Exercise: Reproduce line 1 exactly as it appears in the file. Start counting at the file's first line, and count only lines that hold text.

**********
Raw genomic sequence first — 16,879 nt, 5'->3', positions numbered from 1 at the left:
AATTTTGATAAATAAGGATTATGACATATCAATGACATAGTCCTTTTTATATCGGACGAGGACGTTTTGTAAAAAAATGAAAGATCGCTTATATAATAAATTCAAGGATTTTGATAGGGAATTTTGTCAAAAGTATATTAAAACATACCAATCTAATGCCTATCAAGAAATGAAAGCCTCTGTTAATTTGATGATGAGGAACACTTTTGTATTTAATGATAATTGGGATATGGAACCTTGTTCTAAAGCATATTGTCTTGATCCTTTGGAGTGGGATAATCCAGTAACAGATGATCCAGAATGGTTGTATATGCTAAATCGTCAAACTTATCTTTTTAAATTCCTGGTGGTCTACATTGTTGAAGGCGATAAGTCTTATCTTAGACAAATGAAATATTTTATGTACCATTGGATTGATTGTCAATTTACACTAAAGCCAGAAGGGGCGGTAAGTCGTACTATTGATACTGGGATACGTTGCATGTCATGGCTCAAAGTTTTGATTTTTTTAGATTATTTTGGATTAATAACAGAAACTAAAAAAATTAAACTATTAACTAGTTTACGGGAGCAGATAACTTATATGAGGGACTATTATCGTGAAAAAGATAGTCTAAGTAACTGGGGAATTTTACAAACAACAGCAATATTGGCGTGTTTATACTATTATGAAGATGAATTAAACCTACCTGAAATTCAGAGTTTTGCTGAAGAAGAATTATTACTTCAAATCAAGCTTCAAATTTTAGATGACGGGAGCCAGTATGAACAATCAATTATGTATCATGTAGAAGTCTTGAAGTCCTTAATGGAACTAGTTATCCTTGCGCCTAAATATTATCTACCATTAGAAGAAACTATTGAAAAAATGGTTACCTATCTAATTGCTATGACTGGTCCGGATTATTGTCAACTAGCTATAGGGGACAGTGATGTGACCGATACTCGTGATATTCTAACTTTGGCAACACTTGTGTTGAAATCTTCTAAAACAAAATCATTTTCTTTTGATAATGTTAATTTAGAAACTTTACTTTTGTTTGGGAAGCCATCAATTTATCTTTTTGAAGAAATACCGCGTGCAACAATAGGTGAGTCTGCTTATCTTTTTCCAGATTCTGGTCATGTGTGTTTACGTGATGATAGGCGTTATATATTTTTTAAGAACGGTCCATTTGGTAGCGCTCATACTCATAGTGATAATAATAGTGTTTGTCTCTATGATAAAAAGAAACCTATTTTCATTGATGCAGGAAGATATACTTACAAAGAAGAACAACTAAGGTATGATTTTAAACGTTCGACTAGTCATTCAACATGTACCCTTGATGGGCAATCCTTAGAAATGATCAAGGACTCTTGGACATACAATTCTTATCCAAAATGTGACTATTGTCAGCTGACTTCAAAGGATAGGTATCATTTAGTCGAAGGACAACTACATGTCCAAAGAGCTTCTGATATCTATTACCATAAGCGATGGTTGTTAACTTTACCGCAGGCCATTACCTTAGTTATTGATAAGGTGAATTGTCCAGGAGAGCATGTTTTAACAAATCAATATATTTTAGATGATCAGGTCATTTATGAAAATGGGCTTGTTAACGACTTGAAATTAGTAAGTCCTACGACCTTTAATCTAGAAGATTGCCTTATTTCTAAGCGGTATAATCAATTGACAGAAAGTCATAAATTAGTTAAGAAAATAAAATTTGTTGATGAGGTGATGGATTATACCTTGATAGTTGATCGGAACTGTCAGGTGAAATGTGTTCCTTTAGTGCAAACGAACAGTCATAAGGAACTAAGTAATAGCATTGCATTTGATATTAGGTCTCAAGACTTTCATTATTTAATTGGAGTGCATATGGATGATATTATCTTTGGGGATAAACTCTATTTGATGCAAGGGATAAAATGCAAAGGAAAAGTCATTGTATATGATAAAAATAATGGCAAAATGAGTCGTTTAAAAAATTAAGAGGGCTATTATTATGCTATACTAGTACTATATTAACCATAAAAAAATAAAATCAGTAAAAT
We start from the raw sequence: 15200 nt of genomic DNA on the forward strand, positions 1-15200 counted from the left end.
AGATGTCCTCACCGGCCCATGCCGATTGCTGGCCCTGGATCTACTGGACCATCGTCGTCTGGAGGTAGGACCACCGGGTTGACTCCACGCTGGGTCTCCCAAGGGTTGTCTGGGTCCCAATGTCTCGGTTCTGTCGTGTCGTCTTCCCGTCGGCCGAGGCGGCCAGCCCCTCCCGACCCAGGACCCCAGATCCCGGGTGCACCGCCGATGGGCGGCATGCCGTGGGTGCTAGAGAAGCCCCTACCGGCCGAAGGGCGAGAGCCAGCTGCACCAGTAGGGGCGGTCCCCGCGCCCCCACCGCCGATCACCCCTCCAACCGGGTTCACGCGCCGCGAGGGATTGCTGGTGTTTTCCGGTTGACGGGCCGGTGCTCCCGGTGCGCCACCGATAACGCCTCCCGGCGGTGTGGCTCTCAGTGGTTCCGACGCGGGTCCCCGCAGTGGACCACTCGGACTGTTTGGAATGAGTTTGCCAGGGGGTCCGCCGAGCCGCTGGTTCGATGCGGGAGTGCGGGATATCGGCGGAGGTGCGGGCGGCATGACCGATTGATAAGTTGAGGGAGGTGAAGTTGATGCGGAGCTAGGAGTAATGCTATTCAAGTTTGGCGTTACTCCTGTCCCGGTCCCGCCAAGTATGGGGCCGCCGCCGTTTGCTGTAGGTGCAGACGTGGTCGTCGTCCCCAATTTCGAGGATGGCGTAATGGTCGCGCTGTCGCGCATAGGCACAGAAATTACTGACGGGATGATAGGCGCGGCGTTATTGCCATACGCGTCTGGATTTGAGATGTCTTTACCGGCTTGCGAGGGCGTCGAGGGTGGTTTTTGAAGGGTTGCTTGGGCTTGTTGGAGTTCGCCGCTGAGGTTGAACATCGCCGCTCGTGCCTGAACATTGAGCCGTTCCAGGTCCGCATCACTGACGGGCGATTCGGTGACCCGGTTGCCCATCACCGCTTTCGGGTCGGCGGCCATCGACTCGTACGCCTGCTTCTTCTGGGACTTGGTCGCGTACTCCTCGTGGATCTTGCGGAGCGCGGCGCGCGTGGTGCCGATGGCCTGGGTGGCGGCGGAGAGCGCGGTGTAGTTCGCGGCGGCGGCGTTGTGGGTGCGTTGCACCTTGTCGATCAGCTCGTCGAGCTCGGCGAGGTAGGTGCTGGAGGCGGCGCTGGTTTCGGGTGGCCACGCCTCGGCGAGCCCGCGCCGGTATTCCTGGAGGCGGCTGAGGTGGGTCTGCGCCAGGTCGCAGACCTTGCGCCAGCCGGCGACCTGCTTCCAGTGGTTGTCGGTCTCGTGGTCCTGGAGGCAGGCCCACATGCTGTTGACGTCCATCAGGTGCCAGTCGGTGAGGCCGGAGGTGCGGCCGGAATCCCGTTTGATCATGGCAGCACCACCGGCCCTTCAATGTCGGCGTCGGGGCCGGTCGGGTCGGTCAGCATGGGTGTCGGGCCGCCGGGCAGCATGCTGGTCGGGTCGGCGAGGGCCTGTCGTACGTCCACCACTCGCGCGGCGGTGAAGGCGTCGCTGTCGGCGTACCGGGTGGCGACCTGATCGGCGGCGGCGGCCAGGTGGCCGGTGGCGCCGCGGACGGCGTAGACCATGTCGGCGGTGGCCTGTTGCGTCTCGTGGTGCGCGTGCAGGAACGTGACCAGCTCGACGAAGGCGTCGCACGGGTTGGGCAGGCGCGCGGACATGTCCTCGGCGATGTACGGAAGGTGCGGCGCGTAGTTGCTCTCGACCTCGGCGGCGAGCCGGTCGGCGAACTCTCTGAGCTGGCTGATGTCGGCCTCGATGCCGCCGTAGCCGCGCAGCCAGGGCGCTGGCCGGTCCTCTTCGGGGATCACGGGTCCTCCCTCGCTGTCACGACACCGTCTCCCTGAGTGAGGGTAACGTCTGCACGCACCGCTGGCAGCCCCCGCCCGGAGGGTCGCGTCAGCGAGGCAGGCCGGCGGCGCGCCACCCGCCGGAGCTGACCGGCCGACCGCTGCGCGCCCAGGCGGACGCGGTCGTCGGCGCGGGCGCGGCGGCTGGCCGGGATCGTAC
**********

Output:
Raw genomic sequence first — 16,879 nt, 5'->3', positions numbered from 1 at the left: